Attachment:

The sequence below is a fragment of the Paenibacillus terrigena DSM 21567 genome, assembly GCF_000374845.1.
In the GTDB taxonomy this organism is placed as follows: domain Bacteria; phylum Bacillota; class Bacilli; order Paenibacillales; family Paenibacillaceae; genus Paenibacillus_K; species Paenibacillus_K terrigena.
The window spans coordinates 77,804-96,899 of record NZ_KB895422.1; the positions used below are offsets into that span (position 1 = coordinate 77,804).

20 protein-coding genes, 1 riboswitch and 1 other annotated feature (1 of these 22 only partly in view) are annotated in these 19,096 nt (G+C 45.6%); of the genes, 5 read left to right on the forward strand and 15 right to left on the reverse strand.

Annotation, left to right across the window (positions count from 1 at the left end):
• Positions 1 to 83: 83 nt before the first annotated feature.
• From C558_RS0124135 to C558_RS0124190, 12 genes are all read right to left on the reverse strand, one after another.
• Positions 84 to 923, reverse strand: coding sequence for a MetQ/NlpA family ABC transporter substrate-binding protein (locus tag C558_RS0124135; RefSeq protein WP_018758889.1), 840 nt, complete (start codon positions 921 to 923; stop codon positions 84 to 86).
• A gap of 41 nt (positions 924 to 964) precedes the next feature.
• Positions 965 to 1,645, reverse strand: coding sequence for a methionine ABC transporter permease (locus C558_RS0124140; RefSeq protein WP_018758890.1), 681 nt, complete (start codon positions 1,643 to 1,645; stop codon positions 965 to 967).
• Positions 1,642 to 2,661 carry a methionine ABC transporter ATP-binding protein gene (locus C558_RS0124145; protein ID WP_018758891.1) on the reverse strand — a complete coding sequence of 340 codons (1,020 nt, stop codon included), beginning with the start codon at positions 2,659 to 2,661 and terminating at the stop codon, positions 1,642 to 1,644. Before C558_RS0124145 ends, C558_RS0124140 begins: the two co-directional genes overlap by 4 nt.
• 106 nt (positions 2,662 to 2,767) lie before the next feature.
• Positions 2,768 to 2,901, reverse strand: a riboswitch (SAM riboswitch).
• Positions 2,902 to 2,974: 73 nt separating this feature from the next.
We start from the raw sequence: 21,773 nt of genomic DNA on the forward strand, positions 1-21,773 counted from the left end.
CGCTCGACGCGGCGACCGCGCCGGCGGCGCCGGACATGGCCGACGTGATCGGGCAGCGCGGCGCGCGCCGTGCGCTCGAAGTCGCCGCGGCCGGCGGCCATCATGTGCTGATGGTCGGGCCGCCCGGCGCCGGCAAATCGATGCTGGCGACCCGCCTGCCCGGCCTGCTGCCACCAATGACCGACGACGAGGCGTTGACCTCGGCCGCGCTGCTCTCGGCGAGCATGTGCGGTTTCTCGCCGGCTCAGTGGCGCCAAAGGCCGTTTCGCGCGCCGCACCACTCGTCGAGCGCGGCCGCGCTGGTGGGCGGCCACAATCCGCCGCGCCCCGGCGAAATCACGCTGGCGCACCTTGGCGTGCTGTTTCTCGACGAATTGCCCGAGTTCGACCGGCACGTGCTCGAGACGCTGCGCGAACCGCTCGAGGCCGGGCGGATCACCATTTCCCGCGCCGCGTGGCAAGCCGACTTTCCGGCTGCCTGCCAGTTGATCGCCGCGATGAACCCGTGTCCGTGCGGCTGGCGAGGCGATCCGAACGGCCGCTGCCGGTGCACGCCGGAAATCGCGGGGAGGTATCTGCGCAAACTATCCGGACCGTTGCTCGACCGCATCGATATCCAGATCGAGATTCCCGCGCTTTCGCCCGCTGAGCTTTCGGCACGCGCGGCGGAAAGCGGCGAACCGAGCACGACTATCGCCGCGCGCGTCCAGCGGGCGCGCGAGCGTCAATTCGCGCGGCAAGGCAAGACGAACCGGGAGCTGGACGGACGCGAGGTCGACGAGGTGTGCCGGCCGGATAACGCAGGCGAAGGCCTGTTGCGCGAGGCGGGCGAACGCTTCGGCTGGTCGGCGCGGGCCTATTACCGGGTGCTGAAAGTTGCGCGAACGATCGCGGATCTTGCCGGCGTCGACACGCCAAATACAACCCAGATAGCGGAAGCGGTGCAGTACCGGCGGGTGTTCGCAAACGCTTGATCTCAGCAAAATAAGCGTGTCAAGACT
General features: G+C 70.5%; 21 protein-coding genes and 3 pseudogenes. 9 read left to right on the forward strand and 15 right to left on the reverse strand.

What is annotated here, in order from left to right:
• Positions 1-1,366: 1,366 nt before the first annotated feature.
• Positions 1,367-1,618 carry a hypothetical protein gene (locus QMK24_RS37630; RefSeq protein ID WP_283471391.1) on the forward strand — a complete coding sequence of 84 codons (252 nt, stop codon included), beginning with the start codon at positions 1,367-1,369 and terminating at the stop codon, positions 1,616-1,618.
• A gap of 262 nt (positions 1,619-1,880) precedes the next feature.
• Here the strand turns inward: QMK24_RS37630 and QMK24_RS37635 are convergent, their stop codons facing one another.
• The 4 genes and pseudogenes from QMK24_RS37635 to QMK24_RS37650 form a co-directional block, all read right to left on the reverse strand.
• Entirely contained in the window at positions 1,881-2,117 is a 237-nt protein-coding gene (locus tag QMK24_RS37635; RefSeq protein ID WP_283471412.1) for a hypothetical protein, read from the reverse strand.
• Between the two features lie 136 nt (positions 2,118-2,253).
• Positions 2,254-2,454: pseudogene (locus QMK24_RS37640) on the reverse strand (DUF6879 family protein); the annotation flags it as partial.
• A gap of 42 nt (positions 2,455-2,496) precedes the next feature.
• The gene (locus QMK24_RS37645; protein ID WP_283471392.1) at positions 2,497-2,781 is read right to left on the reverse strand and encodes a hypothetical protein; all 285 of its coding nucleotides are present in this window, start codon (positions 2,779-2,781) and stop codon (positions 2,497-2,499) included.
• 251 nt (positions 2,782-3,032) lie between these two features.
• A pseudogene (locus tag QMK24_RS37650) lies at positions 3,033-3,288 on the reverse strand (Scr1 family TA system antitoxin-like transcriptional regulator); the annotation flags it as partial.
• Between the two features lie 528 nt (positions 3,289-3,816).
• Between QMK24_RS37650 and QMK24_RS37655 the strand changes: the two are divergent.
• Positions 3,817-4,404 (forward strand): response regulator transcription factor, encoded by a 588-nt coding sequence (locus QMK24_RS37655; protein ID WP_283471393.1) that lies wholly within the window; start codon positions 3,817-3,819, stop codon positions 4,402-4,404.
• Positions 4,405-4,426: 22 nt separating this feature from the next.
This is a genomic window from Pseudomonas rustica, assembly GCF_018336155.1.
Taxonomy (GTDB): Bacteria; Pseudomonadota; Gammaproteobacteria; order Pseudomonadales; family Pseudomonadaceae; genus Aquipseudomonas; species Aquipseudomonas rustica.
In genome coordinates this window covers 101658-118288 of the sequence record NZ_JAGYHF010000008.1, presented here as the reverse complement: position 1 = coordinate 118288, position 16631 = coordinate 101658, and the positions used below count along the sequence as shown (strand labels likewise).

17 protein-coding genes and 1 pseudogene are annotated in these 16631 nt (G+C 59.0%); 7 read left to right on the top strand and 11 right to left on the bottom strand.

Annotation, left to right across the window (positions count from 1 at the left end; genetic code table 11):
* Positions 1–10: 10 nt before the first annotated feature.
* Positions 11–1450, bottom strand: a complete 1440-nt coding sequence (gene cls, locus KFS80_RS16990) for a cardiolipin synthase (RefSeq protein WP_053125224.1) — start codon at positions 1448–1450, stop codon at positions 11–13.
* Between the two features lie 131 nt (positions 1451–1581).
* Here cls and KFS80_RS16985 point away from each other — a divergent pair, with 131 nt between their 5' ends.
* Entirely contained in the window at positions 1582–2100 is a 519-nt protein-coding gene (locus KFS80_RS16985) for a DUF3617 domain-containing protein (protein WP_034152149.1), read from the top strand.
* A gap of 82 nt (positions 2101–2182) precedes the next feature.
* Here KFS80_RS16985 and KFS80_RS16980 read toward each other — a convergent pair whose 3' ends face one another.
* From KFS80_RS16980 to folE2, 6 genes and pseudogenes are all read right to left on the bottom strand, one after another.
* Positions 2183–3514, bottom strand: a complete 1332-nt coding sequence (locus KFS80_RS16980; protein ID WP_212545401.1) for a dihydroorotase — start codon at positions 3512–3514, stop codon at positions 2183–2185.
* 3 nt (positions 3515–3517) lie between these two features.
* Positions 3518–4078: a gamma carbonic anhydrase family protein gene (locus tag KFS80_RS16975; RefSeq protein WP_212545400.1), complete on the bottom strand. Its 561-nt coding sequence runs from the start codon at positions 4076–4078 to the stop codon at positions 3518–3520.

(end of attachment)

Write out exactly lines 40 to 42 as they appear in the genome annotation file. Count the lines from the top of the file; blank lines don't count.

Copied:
* Positions 1–10: 10 nt before the first annotated feature.
* Positions 11–1450, bottom strand: a complete 1440-nt coding sequence (gene cls, locus KFS80_RS16990) for a cardiolipin synthase (RefSeq protein WP_053125224.1) — start codon at positions 1448–1450, stop codon at positions 11–13.
* Between the two features lie 131 nt (positions 1451–1581).